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Mathematical Treasure: Oughtred's Defense of His Slide Rule

Frank J. Swetz (The Pennsylvania State University)

The best known and most influential publication of the English mathematician William Oughtred (1574-1660) was his Clavis Mathematicae (The Key to the Mathematics), originally published in 1631 with the title Arithmeticae in Numeris et Speciebus. This arithmetic and algebra text went through several editions in both Latin and English. You can see the original 1631 edition and two other editions in Convergence.

Oughtred may be even better known for his invention of the circular slide rule – or “Mathematicall Ring” – which he described in an unpublished Latin manuscript. William Forster, one of Oughtred’s students, received permission from Oughtred in 1630 to translate this manuscript into English, and the treatise "The Circles of Proportion … invented by … Mr. William Oughtred" was first published in 1632. 

Diagram of circular slide rule and first page from Part I of The Circles of Proportion, 1632

The circular slide rule became the subject of a heated dispute as to its creator. Richard Delamain (1600-1644), another student of Oughtred, introduced the device to King Charles I in 1629. Impressed with this calculator, the King appointed Delamain to the position of royal engineer. William Oughtred, however, declared that he had developed the slide rule and that Delamain had copied the idea from him. As part of the dispute, Oughtred published a pamphlet addressed to the English public defending his position. Its first page is shown below:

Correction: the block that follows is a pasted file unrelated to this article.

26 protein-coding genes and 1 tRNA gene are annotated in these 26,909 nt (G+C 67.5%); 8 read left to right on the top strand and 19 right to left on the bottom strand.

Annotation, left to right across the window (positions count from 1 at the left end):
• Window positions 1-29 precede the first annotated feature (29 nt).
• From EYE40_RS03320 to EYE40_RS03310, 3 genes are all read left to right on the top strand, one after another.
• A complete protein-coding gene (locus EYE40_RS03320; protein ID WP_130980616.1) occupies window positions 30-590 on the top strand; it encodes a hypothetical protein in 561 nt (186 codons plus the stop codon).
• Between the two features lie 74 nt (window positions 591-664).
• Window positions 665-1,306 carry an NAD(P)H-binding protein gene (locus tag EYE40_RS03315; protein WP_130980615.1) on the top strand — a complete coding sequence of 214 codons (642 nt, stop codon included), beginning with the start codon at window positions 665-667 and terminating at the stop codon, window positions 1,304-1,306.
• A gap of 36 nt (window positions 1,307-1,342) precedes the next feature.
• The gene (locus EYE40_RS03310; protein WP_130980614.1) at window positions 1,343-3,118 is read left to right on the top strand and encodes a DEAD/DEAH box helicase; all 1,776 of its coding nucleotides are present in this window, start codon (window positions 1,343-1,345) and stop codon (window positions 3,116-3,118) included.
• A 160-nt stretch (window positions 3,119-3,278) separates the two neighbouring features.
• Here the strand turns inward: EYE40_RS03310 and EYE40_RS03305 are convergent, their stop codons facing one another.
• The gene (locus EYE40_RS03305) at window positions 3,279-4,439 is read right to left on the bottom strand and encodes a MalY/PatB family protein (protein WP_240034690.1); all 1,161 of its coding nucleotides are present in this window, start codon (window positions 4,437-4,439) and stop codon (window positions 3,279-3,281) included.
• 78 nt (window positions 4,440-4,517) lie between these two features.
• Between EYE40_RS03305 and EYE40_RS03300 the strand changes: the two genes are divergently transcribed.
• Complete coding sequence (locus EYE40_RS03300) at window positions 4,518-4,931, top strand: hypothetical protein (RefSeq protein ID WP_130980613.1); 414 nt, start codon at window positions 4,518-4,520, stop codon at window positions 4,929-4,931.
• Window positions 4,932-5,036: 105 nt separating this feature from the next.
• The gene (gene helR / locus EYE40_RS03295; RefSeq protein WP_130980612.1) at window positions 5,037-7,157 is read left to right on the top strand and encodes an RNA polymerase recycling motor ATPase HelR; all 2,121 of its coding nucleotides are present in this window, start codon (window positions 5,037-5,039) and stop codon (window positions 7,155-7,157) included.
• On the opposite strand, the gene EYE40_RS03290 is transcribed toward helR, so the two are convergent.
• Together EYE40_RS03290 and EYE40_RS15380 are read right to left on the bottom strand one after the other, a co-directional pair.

First page from the pamphlet To the English gentrie... by William Oughtred, 1633

The images above were obtained through the courtesy of the Erwin Tomash Library on the History of Computing, Charles Babbage Institute, University of Minnesota.

Erwin Tomash (1921-2012) was a pioneering computer scientist, helping launch the U.S. computer industry from the 1940s onward. During the 1970s he became interested in the history of computer science, and founded the Charles Babbage Society, and its research arm, the Charles Babbage Institute. The Institute, an archive and research center, is housed at the University of Minnesota. Its Erwin Tomash Library on the History of Computing began with Tomash's 2009 donation to the Institute of much of his own collection of rare books from the history of mathematics and computing. (Source: Jeffrey R. Yost, Computer Industry Pioneer: Erwin Tomash (1921-2012), IEEE Annals of the History of Computing, April-June 2013, 4-7.)

Index to Mathematical Treasures

Frank J. Swetz (The Pennsylvania State University), "Mathematical Treasure: Oughtred's Defense of His Slide Rule," Convergence (August 2018)